The good neurological outcome among survivors of TCA in this study, even if survivors are few in number, is in line with previous studies [14, 15] and is worth highlighting while implementing new algorithms for TCAs in clinical practice. Except for the constant improvement in the chain of survival, it is important to bear in mind that during the study period, general care of trauma has improved both before and after arrival in hospital. Many bigger cities in Sweden have trauma centers with high competence around the clock [21] and a new algorithm for management of TCAs was released in 2015 by European Resuscitation Council [9] stressing that TCAs are a state with a very low output, requiring immediate advanced directed interventions such as thoracotomy and external compression to stop bleeding. However, during the studied period there was no specific algorithm for prehospital management of TCAs in Sweden and thoracotomy in the field is still rare. However general trauma care has improved significantly between 1990 and 2016. The strengths of this study include the national and population-based design as well as the almost complete inclusion and constant validation of variables in the registry.

Limitations of this study include the design of the registry as a cardiac arrest registry rather than TCA registry and thereby the lack of information about the type of trauma and the severity index as well as information on the specific interventions undertaken such as thoracotomy [13]. Further, cases of TCA who have not received resuscitation in the form of chest compressions and/or defibrillation have not been included in the registry, due to the registry’s specific inclusion criteria. In Sweden, only certain units staffed with doctors or ambulance helicopters perform thoracotomy, so likely it is an uncommon procedure. Further, the registry we used has a main focus on cardiac arrests, not trauma, therefore inclusion might be affected by selection bias, i.e. patients initially dispatched as traumatic in origin might have been missed. However, efforts are made on a routine basis to validate and to find missing cases in EMS case records and hospital journals. Finally, in some of the variables the proportion of patients with missing information was not minor, only 22 out of the 41 TCA-survivors since the start of CPC recording had a CPC score recorded. Therefore the results regarding neurological outcome should be interpreted with caution.

Conclusion

In conclusion, TCA seem to be rare and come with poor prognosis in a cardiac arrest registry like ours. However, many affected individuals are young and survivors appear to have a similarly good neurological outcome as medical CAs. Therefore, resuscitation in TCAs should not be seen as futile, but rather an area considered for improvements, and implementations of recent studies and guidelines [9, 16] might have a great potential to save even more lives.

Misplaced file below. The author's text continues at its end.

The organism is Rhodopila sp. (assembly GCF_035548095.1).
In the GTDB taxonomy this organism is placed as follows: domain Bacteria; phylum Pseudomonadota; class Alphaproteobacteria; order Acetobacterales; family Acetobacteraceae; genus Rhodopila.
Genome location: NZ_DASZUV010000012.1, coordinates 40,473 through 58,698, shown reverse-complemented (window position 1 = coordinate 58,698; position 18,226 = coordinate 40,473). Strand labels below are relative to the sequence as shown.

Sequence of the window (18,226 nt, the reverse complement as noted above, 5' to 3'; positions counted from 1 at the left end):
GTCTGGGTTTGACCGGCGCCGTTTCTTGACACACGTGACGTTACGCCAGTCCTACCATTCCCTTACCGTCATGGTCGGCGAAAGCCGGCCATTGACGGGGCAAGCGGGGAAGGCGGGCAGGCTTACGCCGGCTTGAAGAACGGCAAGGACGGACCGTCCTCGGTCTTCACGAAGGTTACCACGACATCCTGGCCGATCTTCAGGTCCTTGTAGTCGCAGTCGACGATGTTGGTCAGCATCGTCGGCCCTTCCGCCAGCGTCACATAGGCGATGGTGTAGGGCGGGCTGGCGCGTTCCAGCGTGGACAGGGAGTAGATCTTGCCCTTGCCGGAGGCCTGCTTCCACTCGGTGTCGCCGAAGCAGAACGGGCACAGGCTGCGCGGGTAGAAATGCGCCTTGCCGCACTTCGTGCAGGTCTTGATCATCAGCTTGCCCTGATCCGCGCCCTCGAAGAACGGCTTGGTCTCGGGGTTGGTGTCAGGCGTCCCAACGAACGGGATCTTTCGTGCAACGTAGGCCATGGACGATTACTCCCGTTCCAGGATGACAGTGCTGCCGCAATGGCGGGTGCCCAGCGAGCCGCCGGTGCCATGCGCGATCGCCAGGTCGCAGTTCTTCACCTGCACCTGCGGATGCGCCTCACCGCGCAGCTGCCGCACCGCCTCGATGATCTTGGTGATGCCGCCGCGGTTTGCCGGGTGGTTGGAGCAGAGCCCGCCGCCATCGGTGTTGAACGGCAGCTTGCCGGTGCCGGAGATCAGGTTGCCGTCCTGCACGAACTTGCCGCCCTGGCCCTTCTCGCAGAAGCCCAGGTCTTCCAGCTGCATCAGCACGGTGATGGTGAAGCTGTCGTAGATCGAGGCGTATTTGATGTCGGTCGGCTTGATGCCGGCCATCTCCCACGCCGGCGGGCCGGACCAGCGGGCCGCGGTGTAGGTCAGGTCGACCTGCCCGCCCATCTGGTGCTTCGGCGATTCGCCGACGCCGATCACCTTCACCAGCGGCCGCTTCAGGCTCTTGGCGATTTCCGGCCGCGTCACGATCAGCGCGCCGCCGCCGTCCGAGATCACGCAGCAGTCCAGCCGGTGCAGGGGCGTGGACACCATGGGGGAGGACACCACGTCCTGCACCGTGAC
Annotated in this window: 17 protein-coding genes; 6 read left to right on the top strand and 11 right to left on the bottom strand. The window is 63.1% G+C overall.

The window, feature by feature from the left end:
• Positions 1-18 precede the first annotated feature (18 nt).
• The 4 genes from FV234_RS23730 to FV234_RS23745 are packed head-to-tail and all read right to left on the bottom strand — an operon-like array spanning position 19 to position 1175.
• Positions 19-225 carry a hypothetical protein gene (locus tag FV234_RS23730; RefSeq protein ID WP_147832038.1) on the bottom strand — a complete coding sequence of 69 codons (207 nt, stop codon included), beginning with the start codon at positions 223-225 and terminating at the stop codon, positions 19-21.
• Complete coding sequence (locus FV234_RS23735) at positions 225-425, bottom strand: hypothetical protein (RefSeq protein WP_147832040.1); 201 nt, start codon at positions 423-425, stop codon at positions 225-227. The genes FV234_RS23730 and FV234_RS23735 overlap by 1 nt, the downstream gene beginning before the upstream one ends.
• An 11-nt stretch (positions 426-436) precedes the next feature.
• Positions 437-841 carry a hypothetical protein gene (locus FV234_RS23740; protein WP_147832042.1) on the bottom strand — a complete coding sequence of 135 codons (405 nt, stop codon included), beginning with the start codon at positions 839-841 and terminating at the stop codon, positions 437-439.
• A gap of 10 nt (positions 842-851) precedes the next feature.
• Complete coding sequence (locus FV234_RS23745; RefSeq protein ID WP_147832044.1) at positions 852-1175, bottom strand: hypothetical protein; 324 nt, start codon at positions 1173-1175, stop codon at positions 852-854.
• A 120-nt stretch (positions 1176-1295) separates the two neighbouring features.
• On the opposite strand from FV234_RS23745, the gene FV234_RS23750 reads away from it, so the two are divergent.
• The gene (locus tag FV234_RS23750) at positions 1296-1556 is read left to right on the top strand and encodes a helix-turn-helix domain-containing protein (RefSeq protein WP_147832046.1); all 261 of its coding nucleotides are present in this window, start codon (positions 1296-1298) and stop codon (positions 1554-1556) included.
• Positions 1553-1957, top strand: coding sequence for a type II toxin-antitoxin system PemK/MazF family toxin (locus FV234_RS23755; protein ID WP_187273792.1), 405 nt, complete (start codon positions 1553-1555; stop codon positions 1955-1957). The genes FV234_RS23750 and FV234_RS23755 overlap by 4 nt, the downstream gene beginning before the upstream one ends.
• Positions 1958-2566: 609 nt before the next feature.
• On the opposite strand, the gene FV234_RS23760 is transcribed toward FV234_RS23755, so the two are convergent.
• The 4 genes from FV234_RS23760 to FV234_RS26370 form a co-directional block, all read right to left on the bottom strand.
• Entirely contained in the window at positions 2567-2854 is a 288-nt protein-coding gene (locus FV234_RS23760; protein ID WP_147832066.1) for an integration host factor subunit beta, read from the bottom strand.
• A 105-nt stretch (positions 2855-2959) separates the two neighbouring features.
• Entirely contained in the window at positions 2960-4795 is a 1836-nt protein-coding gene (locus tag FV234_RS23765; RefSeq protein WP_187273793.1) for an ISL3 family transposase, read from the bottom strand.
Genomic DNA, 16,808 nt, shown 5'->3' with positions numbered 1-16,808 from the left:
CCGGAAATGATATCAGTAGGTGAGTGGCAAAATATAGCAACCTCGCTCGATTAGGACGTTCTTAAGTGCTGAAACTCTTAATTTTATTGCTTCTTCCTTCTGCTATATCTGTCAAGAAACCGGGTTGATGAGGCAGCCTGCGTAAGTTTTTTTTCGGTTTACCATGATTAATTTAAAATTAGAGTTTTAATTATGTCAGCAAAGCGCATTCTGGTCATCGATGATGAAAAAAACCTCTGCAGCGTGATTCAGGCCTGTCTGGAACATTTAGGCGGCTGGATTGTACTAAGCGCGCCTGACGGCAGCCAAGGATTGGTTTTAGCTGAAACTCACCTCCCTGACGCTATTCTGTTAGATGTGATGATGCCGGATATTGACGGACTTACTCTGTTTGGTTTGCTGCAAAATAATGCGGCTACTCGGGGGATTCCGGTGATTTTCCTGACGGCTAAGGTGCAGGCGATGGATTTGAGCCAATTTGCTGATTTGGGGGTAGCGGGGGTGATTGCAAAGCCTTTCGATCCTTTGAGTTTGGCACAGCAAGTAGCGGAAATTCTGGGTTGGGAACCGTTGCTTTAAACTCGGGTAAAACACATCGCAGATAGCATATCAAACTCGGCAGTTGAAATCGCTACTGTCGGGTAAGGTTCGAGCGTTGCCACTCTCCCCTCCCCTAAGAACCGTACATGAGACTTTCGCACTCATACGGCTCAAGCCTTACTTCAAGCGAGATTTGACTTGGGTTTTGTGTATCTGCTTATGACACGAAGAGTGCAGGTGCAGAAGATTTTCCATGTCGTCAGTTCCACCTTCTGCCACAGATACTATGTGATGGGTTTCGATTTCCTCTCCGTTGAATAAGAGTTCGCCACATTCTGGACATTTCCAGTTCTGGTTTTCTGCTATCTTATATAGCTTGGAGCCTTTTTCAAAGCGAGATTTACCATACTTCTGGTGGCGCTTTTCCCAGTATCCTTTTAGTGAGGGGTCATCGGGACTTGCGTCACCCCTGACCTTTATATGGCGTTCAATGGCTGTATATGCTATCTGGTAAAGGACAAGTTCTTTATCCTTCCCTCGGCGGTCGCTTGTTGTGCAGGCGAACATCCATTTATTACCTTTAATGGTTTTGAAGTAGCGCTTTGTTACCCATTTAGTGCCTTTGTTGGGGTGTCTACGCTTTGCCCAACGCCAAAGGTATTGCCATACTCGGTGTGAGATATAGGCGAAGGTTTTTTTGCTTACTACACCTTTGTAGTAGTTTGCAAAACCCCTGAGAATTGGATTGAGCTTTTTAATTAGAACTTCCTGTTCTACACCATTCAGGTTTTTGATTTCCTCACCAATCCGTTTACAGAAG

Abbreviations

AED: 

Automated External Defibrillators

CA: 

cardiac arrest

CPC: 

Cerebral Performance Category

CPR: 

Cardio-Pulmonary Resuscitation

EMS: 

Emergency Medical Services

OHCA: 

Out of hospital cardiac arrest

PAD: 

Public Access Defibrillation

ROSC: 

Return of Spontaneous Circulation

SRCR: 

Swedish Registry for Cardio-Pulmonary Resuscitation

TCA: 

traumatic cardiac arrest

Declarations

Acknowledgements

Ph.D. Elizabeth Lubczanski, University College London, provided linguistic support.

Funding

TD was supported by the Stockholm County Council (clinical research appointment). No other funding is applicable for the current study.

Availability of data and materials

Please contact author for data requests.

Authors’ contributions

TD, JH, AC designed the study, acquistitated the data, performed the analysis and intellectual interpretation of data as well as drafted the manuscript. TD, JH obtained funding and administrative support as well as and performed the statistical analysis. All authors critically revised the manuscript as well as read and approved the final manuscript.

Ethics approval and consent to participate

This was a study based on register data. Survivors are informed about their participation and can afterwards withdraw their inclusion in the registry. Since the start of the registry in 1990 only a handful of patients have withdrawn their participation. Deceased patients are included without consent. The Regional Ethical Review Board in Stockholm, Sweden approved the study, Dnr 2013/1959-31/4.

Consent for publication

The manuscript does not contain individual person’s data, therefore consent for publications is not applicable.

Competing interests

The authors declare that they have no competing interests.

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Authors’ Affiliations

(1)
Function of Emergency Medicine, Karolinska University Hospital, Stockholm, Sweden
(2)
Karolinska Institutet, Department of Medicine Solna, Center for Resuscitation Science, Stockholm, Sweden
(3)
The Prehospital Research Centre, University College of Borås, Borås, Sweden
(4)
School of Health, Care and Social Sciences, Mälardalen University, SE-721 23 Västerås, Sweden
(5)
Department of Internal Medicine, Division of Cardiology, Kalmar County Hospital, Kalmar, Sweden
(6)
Kalmar Maritime Academy, Linnaeus University, Kalmar, Sweden
(7)
Department of Medical and Health Sciences, Division of Nursing Science, Linköping University, Linköping, Sweden